By Josh Botnen
Historically, the success of the community banking industry has been in providing personalized service and a deep understanding of local markets to its customers. This is still true today. However, relying on the same legacy call center systems to manage customer inquiries and expecting the same customer satisfaction no longer works. Banks are no longer compared to their direct competitors. Instead, customers increasingly expect the same kind of immediacy, personalization, and convenience they receive from Google, Zappos, Starbucks, and Amazon.
According to the Cornerstone Performance Report for Banks issued in 2018, from 2007 to 2017 banks experienced an 11 percent decline in daily inbound calls per agent. Since more services were available at ATMs and online, such a drop was expected.
Call center personnel, however, clearly weren’t underemployed: talk time increased 46 percent, wait times rose a whopping 81 percent, and abandonment rates went up 36 percent. The Gonzo Banker website surmised that the shift to digital means that with simple tasks handled elsewhere, contact centers field calls focused on more complex issues.
In community banking, where service is paramount, such an increase in talk time has a ripple effect throughout customer contact centers, impacting a host of customer service metrics: efficiency, satisfaction, wait times, and abandonment. The issues that apply to community banking—the increased complexity of issues that users can’t handle online—resonate in various industries. Transforming a contact center to reverse trends takes a concerted, multitiered effort.
Changing an institution’s established customer service practices is never easy. But prioritizing the following areas can help any company, community bank, or other organization to transform their call center systems.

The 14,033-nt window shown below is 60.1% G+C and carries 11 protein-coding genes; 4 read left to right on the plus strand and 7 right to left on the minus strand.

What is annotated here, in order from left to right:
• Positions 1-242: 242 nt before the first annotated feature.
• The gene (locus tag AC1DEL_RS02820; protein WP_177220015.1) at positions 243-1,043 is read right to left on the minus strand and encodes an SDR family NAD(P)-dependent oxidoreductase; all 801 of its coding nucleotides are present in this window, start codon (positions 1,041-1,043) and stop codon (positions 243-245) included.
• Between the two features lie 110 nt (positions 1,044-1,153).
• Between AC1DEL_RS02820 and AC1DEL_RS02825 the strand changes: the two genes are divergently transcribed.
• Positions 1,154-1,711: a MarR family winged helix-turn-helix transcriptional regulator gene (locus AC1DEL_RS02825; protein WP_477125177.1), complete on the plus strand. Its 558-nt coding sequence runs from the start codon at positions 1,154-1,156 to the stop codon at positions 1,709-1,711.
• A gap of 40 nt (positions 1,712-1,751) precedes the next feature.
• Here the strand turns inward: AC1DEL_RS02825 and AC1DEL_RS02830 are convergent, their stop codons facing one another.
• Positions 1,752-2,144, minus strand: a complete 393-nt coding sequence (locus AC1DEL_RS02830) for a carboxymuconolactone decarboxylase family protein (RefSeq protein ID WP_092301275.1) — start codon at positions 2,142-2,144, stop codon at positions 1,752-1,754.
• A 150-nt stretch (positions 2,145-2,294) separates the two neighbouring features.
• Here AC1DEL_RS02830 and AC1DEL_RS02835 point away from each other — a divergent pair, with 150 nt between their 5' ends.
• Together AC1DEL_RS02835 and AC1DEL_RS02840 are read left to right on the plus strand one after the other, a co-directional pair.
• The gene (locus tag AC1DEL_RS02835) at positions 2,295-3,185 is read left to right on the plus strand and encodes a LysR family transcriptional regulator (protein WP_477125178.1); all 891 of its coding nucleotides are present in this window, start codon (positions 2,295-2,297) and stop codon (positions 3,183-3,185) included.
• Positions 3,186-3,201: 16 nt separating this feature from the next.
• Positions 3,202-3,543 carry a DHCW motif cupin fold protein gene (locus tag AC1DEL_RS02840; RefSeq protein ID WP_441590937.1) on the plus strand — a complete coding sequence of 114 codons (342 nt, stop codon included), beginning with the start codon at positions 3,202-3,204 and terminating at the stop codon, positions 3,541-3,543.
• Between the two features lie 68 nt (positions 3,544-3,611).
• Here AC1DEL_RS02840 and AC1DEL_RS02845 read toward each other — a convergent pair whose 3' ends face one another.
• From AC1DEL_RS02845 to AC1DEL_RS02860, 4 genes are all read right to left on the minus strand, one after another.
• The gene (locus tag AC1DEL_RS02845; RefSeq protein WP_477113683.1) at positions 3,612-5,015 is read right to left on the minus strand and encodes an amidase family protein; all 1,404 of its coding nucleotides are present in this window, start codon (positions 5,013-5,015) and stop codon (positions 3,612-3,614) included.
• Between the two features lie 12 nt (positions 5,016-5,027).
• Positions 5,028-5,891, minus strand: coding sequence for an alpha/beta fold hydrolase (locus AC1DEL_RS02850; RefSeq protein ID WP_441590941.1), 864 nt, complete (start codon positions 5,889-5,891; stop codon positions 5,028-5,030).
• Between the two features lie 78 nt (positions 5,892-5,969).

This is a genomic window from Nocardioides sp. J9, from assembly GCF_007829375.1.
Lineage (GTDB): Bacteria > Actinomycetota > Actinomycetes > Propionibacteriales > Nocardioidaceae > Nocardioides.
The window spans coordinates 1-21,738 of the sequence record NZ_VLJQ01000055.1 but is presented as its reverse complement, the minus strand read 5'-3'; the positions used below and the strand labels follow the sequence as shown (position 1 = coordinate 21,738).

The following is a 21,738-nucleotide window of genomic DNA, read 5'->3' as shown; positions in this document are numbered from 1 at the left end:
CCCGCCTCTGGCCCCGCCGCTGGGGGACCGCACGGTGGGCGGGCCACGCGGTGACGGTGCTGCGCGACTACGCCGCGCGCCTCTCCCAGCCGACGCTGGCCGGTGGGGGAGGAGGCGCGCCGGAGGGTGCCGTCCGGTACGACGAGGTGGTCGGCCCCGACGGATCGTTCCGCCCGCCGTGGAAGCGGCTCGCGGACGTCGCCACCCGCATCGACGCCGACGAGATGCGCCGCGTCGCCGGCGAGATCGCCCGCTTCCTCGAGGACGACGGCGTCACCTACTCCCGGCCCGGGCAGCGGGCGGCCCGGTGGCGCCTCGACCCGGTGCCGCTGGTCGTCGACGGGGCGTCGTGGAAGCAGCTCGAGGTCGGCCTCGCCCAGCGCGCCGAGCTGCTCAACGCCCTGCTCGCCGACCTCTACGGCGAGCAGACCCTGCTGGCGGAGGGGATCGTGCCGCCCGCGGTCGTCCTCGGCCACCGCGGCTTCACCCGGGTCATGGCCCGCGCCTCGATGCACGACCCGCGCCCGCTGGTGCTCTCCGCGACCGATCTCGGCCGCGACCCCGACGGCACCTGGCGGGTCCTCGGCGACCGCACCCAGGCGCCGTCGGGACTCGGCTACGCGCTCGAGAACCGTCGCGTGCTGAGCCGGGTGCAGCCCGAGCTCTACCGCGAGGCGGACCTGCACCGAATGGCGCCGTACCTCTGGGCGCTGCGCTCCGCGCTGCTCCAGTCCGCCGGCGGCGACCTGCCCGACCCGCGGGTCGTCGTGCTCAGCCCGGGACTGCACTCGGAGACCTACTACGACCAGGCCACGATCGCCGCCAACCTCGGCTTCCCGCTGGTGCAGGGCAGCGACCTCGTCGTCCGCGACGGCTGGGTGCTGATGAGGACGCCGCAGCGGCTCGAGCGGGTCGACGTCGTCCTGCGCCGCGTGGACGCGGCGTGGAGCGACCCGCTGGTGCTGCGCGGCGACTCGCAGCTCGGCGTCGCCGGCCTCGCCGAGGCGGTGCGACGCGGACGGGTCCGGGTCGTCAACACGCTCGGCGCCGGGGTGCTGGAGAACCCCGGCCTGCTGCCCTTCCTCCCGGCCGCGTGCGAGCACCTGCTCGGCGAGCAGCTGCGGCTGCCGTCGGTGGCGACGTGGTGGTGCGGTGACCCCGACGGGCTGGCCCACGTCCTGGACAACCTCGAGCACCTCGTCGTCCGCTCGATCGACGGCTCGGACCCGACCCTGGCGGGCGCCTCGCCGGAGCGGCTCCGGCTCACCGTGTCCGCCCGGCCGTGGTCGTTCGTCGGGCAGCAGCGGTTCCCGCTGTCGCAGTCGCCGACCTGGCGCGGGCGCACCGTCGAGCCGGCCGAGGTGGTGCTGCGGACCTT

Know Your Customer Journey
Successful contact centers go beyond reactively resolving customer issues. They understand the comprehensive customer journey. By breaking down the complete, end-to-end experience that clients have when they call, they can capture each progressive touch point.
Armed with this information, organizations can begin to isolate the pain points that hurt customer satisfaction on each call. Once there is an understanding of the specific wait time, lack of personalization, or gap in expectations that hurts customer satisfaction, call centers can introduce solutions to resolve these issues.
Empower Your Frontline
Customers typically call instead of going to a physical location when they want a quick resolution to a problem. If a client contact center professional can’t promptly meet those needs, dissatisfaction is immediate, and an organization will have to work hard to win back that lost trust.
Too frequently, many customer service representatives aren’t empowered to quickly solve client issues. Often the primary call center serves as a switchboard. Staff often lack the clearance, tools, and resources to help a customer further along in solving their issue. It is unfair to ask representatives to address customer challenges without properly equipping them to do so.
Competent and confident frontline staff is any organization’s best asset in resolving customer issues. Organizations need to trust their agents to harness all the positives that come from personalized service.
The first step is to give them authority and clarity on the issues they can help clients resolve. One potential solution is to implement a simplified contact center support platform with skills-based call routing and then combine this with an effort to triage support. Next, give clear guidance on what issues contact centers or specialized support teams should handle.
Give Your Team the Skills to Succeed